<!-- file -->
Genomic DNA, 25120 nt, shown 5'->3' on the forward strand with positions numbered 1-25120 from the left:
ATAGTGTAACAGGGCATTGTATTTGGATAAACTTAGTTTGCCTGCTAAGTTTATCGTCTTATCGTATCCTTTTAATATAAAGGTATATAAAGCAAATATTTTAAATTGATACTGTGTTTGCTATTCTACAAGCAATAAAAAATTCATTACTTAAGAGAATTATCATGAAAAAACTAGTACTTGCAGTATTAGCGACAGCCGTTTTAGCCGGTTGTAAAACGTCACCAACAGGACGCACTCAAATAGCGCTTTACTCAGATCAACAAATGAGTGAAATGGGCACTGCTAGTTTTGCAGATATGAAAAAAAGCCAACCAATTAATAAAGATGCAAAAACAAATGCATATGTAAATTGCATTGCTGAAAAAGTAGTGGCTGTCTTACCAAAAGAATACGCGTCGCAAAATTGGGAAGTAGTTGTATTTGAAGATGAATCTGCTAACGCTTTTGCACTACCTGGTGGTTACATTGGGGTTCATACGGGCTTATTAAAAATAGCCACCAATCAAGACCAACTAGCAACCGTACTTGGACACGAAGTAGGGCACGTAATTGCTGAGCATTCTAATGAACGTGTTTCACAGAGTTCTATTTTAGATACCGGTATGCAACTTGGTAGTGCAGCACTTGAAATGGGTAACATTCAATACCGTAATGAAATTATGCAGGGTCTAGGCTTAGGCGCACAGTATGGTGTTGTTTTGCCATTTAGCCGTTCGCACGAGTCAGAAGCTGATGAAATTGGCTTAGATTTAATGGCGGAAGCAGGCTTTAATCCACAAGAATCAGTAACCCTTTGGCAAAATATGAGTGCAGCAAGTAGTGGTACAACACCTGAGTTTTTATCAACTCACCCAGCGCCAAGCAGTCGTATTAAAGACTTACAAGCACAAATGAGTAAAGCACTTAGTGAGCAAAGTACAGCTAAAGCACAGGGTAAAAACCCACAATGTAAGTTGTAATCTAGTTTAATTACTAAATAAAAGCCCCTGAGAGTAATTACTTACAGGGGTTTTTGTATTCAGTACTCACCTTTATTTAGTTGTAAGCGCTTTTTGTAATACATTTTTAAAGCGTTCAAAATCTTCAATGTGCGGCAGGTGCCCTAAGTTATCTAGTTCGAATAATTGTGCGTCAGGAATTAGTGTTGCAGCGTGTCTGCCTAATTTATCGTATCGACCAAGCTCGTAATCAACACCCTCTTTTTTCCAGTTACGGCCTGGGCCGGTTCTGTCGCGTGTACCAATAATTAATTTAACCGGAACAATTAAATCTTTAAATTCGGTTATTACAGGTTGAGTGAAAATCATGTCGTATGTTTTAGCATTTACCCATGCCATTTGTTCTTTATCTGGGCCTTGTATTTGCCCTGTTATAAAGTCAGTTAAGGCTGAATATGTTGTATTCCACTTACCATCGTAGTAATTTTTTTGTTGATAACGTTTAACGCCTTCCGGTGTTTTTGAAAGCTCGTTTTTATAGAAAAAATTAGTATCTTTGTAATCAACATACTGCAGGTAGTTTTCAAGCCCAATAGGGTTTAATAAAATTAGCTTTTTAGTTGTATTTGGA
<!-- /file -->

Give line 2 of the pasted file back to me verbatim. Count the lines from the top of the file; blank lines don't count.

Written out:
ATAGTGTAACAGGGCATTGTATTTGGATAAACTTAGTTTGCCTGCTAAGTTTATCGTCTTATCGTATCCTTTTAATATAAAGGTATATAAAGCAAATATTTTAAATTGATACTGTGTTTGCTATTCTACAAGCAATAAAAAATTCATTACTTAAGAGAATTATCATGAAAAAACTAGTACTTGCAGTATTAGCGACAGCCGTTTTAGCCGGTTGTAAAACGTCACCAACAGGACGCACTCAAATAGCGCTTTACTCAGATCAACAAATGAGTGAAATGGGCACTGCTAGTTTTGCAGATATGAAAAAAAGCCAACCAATTAATAAAGATGCAAAAACAAATGCATATGTAAATTGCATTGCTGAAAAAGTAGTGGCTGTCTTACCAAAAGAATACGCGTCGCAAAATTGGGAAGTAGTTGTATTTGAAGATGAATCTGCTAACGCTTTTGCACTACCTGGTGGTTACATTGGGGTTCATACGGGCTTATTAAAAATAGCCACCAATCAAGACCAACTAGCAACCGTACTTGGACACGAAGTAGGGCACGTAATTGCTGAGCATTCTAATGAACGTGTTTCACAGAGTTCTATTTTAGATACCGGTATGCAACTTGGTAGTGCAGCACTTGAAATGGGTAACATTCAATACCGTAATGAAATTATGCAGGGTCTAGGCTTAGGCGCACAGTATGGTGTTGTTTTGCCATTTAGCCGTTCGCACGAGTCAGAAGCTGATGAAATTGGCTTAGATTTAATGGCGGAAGCAGGCTTTAATCCACAAGAATCAGTAACCCTTTGGCAAAATATGAGTGCAGCAAGTAGTGGTACAACACCTGAGTTTTTATCAACTCACCCAGCGCCAAGCAGTCGTATTAAAGACTTACAAGCACAAATGAGTAAAGCACTTAGTGAGCAAAGTACAGCTAAAGCACAGGGTAAAAACCCACAATGTAAGTTGTAATCTAGTTTAATTACTAAATAAAAGCCCCTGAGAGTAATTACTTACAGGGGTTTTTGTATTCAGTACTCACCTTTATTTAGTTGTAAGCGCTTTTTGTAATACATTTTTAAAGCGTTCAAAATCTTCAATGTGCGGCAGGTGCCCTAAGTTATCTAGTTCGAATAATTGTGCGTCAGGAATTAGTGTTGCAGCGTGTCTGCCTAATTTATCGTATCGACCAAGCTCGTAATCAACACCCTCTTTTTTCCAGTTACGGCCTGGGCCGGTTCTGTCGCGTGTACCAATAATTAATTTAACCGGAACAATTAAATCTTTAAATTCGGTTATTACAGGTTGAGTGAAAATCATGTCGTATGTTTTAGCATTTACCCATGCCATTTGTTCTTTATCTGGGCCTTGTATTTGCCCTGTTATAAAGTCAGTTAAGGCTGAATATGTTGTATTCCACTTACCATCGTAGTAATTTTTTTGTTGATAACGTTTAACGCCTTCCGGTGTTTTTGAAAGCTCGTTTTTATAGAAAAAATTAGTATCTTTGTAATCAACATACTGCAGGTAGTTTTCAAGCCCAATAGGGTTTAATAAAATTAGCTTTTTAGTTGTATTTGGA